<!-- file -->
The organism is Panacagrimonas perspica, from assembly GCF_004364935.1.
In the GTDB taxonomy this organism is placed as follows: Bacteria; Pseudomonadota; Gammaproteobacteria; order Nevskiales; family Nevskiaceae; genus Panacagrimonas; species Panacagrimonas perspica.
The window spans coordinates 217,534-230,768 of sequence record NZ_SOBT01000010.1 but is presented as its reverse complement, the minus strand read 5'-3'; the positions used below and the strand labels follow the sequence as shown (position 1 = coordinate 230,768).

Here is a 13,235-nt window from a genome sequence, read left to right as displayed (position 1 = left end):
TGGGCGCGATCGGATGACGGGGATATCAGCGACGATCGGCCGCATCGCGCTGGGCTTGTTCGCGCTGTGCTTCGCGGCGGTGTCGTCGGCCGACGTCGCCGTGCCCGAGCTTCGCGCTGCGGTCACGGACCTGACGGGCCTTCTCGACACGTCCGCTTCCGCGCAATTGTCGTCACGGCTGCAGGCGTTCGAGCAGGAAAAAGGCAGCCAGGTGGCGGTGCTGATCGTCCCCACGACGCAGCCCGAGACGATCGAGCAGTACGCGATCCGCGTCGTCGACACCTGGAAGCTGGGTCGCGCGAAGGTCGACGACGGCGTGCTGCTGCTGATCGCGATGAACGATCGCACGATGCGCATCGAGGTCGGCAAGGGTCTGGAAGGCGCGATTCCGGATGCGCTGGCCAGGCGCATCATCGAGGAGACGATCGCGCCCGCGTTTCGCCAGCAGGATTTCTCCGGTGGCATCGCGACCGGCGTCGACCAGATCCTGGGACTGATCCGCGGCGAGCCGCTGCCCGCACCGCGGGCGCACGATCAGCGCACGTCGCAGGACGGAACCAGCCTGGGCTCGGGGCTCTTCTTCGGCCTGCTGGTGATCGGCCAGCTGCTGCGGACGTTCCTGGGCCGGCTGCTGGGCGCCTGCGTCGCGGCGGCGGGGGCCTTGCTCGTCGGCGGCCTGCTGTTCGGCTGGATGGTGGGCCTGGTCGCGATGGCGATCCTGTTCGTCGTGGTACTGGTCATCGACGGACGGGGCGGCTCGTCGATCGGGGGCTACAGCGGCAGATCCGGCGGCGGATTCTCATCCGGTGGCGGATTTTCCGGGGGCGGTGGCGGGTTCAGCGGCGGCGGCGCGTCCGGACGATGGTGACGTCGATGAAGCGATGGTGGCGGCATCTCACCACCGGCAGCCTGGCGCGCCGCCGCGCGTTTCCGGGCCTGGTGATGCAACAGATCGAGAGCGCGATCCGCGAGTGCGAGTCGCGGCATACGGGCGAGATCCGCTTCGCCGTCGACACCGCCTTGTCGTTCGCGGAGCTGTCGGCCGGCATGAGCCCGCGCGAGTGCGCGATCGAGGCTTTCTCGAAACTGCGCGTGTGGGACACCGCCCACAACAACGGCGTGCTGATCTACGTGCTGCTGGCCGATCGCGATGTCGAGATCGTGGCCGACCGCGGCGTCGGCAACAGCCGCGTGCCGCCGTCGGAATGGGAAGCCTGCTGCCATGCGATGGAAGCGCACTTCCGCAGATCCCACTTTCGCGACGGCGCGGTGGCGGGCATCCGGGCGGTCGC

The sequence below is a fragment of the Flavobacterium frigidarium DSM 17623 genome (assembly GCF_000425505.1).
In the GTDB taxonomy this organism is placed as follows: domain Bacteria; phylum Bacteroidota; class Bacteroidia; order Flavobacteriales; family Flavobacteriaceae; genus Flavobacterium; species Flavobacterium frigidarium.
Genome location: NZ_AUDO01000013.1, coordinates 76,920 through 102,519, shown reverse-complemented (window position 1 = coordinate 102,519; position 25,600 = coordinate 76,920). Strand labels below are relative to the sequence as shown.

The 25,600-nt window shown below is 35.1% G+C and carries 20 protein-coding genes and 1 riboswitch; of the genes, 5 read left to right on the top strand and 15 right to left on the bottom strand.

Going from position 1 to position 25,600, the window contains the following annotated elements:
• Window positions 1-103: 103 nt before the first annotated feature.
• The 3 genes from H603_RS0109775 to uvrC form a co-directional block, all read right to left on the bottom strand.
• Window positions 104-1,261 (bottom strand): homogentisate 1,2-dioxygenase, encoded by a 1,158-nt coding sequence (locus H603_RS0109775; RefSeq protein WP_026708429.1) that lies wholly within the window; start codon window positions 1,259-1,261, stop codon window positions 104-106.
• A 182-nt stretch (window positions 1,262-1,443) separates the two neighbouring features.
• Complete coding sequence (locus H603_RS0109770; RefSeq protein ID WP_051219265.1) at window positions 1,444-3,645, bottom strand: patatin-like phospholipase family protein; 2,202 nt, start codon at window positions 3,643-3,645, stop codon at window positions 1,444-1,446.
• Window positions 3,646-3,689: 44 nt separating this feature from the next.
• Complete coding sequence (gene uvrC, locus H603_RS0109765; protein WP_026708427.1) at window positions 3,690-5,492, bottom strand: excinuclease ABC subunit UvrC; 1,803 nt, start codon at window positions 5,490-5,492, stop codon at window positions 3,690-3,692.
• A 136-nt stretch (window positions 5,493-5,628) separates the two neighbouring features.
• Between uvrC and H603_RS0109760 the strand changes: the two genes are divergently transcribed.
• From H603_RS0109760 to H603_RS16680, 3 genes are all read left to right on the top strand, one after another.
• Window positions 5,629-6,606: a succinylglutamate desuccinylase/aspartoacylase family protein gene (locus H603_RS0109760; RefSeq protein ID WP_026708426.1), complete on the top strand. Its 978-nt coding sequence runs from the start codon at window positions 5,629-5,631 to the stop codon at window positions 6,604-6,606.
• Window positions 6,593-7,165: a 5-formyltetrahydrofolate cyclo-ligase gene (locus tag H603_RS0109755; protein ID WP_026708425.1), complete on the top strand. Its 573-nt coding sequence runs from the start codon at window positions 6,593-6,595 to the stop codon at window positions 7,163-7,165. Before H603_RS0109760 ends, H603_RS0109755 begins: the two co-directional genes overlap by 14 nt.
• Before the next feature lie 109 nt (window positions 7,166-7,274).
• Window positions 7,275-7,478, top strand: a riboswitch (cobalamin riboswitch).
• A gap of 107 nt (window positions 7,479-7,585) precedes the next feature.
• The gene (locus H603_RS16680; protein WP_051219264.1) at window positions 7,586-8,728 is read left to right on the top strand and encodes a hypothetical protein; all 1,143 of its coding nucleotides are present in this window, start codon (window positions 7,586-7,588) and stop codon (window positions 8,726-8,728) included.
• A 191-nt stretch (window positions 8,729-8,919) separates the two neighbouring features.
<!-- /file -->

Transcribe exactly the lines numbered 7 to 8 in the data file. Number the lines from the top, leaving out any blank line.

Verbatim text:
In the GTDB taxonomy this organism is placed as follows: domain Bacteria; phylum Bacteroidota; class Bacteroidia; order Flavobacteriales; family Flavobacteriaceae; genus Flavobacterium; species Flavobacterium frigidarium.
Genome location: NZ_AUDO01000013.1, coordinates 76,920 through 102,519, shown reverse-complemented (window position 1 = coordinate 102,519; position 25,600 = coordinate 76,920). Strand labels below are relative to the sequence as shown.